A friend of mine made something a few months ago that blew my mind. It’s called Rum Caviar, and it’s barely sweetened rum in the form of little golden spheres, just like fish eggs:
They stay like that until you eat them, and then they melt deliciously in your mouth with all that rum flavor. Absolutely fantastic, and so fun! They’re like a much more adult and sophisticated version of Vodka Gummy Bears!
I’ve been begging my friend ever since to make these again sometime so I could post the instructions here, and he finally got a chance to do it, so here you go!
Rum Caviar instructions
- Vegetable oil
- Dark rum
- Brown sugar
- Agar-agar powder (which can be found in Asian markets, or the ethnic section of some grocery stores, or you can just buy it from Amazon)
- A tall, narrow drinking glass
- An eye dropper – or this specialized caviar maker that’s made for molecular gastronomy
Obviously, how much you need depends on how big a batch you want to make. This recipe is for two drinks’ worth of Rum Caviar and used: 3/4 cup dark rum, 2 grams agar-agar powder, 1/4 cup brown sugar and about 20 ounces of vegetable oil.
For a bigger batch, he recommends buying: a 4 oz bag of agar-agar, a 750 ml bottle of dark rum, sugar and a bag or box sugar and a 32 oz jug of vegetable oil – scale the ingredients to the batch size you want.
Note that the vegetable oil can be re-used: just chill it in between batches, and filter it if it gets goopy. He also recommends using a kitchen scale with gram measurements to be sure you get the measurements just right.
Starting rum caviar
Fill your tall, narrow glass with vegetable oil. The taller your glass is, the better, because this is what the hot rum mixture needs to travel through to cool off and solidify.
If the glass is too short, the spheres may join at the bottom and you’ll have one giant lump of rum jelly. Place the glass of oil in the freezer and chill for 30 minutes.
When 30 minutes is up, stir 3/4 cup dark rum and 2 grams agar-agar powder in a saucepan on high heat until it begins to boil. Quickly add 1/4 cup brown sugar, stir to dissolve sugar, bring back to a boil, and remove from heat.
The sugar is important because it adds density to the rum and makes it sink in the oil. Without it, your rum would float at the top and make little half-spheres.
Let the rum mixture sit for about 2 minutes and remove the vegetable oil from the freezer.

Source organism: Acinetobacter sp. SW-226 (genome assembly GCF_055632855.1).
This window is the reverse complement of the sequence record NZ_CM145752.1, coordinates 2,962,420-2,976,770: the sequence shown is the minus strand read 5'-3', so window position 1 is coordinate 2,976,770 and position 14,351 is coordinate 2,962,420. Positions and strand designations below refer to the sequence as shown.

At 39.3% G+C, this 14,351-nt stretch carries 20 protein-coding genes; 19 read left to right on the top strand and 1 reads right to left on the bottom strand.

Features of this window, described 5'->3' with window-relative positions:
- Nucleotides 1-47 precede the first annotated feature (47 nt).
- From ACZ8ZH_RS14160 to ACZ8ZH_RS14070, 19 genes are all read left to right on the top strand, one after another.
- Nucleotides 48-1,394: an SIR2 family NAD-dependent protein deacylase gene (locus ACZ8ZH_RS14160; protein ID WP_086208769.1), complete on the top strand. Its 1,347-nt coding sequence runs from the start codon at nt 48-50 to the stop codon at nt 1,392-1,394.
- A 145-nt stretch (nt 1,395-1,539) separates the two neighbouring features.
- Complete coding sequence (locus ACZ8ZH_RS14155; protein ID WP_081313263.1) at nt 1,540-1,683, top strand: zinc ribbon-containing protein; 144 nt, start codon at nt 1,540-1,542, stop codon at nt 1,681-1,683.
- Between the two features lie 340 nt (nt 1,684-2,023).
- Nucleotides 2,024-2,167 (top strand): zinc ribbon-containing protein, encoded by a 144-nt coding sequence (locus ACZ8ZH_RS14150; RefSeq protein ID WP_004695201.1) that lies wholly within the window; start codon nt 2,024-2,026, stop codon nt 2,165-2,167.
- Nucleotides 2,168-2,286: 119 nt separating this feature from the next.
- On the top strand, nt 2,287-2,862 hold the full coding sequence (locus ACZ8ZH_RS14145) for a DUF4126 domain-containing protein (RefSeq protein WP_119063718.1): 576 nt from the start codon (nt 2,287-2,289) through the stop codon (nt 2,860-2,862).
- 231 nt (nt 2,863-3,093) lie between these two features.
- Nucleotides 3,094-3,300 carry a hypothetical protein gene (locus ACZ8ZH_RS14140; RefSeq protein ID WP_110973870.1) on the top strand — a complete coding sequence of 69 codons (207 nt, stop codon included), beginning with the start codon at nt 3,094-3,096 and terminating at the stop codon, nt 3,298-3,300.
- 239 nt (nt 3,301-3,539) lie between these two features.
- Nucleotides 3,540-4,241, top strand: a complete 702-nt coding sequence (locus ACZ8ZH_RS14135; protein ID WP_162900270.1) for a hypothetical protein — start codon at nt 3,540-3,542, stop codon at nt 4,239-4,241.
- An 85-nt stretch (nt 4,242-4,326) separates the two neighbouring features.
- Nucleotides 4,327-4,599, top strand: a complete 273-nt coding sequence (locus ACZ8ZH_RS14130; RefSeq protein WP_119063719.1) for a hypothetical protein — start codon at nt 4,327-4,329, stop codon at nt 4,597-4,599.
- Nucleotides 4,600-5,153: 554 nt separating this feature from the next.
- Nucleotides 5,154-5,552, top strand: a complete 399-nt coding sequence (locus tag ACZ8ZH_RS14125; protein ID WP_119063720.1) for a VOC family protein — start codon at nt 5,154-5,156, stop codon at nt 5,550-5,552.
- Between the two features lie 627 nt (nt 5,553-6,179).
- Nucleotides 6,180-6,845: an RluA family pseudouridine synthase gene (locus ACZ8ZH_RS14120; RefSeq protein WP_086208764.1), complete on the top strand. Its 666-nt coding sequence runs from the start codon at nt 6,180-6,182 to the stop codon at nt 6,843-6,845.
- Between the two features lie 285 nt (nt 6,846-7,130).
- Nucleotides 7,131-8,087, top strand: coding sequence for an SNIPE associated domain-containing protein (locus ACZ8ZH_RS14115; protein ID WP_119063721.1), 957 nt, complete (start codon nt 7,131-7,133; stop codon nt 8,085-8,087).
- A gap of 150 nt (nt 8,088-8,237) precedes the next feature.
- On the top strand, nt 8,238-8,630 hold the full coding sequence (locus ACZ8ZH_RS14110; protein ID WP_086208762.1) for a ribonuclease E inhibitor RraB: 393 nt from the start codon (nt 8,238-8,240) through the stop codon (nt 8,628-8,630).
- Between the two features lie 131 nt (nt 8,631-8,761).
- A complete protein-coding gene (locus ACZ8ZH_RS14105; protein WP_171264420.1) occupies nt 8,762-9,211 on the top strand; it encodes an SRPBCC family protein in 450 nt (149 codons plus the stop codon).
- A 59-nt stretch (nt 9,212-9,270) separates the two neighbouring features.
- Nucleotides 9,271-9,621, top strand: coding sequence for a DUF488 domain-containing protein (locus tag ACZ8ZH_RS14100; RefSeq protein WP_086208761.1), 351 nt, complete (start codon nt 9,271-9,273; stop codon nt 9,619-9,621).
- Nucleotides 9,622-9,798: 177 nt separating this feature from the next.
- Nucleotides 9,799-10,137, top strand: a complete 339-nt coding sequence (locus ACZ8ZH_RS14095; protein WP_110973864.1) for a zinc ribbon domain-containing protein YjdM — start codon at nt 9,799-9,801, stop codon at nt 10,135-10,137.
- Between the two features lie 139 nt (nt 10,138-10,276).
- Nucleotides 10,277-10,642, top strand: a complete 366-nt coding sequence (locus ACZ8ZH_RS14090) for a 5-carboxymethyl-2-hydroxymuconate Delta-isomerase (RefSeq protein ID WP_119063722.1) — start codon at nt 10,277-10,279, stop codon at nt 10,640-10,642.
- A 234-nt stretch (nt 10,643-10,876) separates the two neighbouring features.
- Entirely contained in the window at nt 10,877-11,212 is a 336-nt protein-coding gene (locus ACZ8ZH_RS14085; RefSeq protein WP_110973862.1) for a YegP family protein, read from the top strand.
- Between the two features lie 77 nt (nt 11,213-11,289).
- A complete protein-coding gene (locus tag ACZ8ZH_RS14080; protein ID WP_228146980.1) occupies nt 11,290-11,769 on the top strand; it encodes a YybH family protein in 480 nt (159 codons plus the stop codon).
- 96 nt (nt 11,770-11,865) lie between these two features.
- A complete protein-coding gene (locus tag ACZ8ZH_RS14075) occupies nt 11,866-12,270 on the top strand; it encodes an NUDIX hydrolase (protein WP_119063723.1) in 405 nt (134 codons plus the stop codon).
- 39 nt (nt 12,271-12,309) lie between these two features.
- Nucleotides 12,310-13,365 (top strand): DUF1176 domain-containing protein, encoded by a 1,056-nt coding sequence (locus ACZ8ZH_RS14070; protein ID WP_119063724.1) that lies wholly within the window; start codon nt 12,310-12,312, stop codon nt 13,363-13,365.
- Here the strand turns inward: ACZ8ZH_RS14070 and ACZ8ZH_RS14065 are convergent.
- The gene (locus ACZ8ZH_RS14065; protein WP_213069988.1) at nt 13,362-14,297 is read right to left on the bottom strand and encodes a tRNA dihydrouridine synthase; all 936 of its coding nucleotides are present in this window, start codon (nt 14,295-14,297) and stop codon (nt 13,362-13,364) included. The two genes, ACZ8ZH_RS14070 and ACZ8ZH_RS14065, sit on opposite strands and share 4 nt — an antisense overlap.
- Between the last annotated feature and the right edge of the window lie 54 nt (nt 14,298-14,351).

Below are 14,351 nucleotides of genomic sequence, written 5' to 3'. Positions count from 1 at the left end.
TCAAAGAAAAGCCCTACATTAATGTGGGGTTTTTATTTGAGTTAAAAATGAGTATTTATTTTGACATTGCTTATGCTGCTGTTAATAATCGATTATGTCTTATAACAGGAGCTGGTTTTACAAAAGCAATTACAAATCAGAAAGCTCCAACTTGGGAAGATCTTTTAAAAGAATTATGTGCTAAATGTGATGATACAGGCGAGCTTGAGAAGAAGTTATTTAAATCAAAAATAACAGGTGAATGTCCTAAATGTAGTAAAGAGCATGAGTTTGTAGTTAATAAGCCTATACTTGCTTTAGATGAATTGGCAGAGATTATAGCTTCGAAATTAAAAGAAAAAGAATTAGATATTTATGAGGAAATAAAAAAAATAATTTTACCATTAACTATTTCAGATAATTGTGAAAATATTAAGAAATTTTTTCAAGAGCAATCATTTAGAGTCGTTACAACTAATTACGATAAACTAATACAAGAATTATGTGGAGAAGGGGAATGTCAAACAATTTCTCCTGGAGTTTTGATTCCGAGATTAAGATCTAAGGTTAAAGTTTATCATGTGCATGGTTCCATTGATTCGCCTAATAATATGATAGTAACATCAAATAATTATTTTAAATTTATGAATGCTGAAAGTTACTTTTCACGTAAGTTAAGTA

Suck up the rum mixture in an eye dropper and squeeze little drops of the mixture into the cold oil, making sure to keep your hand moving at all times to prevent one big ball from forming at the bottom. That is, don’t put every drop right into the middle of your oil’s surface.
As the rum collects into spheres, it will become heavy and drop through the oil, cool off, and lay waiting for you to scoop it up from the bottom. Work quickly because the rum will solidify in the saucepan.
If this does happen, you can melt it again on low heat, being sure to stir constantly, and continue the spherification process.
Once you’re finished, either scoop the balls out with a small slotted spoon or pour through a mesh sieve or cheesecloth to collect the spheres from the oil. Drop them in cold water for a few seconds to wash the oil off and you’re ready to go.
Optional: if you’re making a lot of this and don’t want to go to the hassle of making little balls, you can just let the mixture cool and solidify in the sauce pan, then put it through a food processor. It comes out looking like little shards of glass, which is also really cool-looking.
The flavor, and uses
Rum Caviar has a milder flavor than liquid rum and hardly any sweetness from the brown sugar. You can use this:
- In cocktails that call for rum. Because the rum caviar has a little sugar and agar-agar weighing it down, and a little of the rum burns off in the cooking, use a 1.5 to 1 ratio. That is, if a cocktail calls for 1 ounce of rum, try 1 1/2 ounces of rum caviar.
- As a drink itself – it’s a wonderful treat all by itself, served with a spoon.
- Put it over ice cream and bananas.
- As a way to serve eggnog to drinking and non-drinking guests, a problem for many hosts and hostesses around the holidays – just make a batch of no-alcohol eggnog, and spoon in some of the Rum Caviar for your drinking guests. People will still be talking about it next year!
- Served in a bowl with a spoon. Served this way, it captures the feel of caviar – or dessert.
- How to store: in an airtight container, in the fridge, with a few tablespoons of water at the bottom.
- How long they’ll keep: we estimate at least several weeks, based on the ingredients and their shelf life, but have not tested this (both times he made them, they got consumed within 72 hours).
Rum Caviar is a fun molecular gastronomy treat. It tastes just like rum, but the beads pop in your mouth like fish eggs.
- Fill your tall, narrow glass with vegetable oil.
- Place the glass of oil in the freezer and chill for 30 minutes.
- Stir 3/4 cup dark rum and 2 grams agar-agar powder in a saucepan on high heat until it begins to boil.
- Quickly add 1/4 cup brown sugar, stir to dissolve sugar, bring back to a boil, and remove from heat.
- Let the rum mixture sit for about 2 minutes and remove the vegetable oil from the freezer.
- Suck up the rum mixture in an eye dropper and squeeze little drops of the mixture into the cold oil.
- Once you're finished, either scoop the balls out with a small slotted spoon or pour through a mesh sieve or cheesecloth to collect the spheres from the oil.
- Drop them in cold water for a few seconds to wash the oil off and you're ready to go.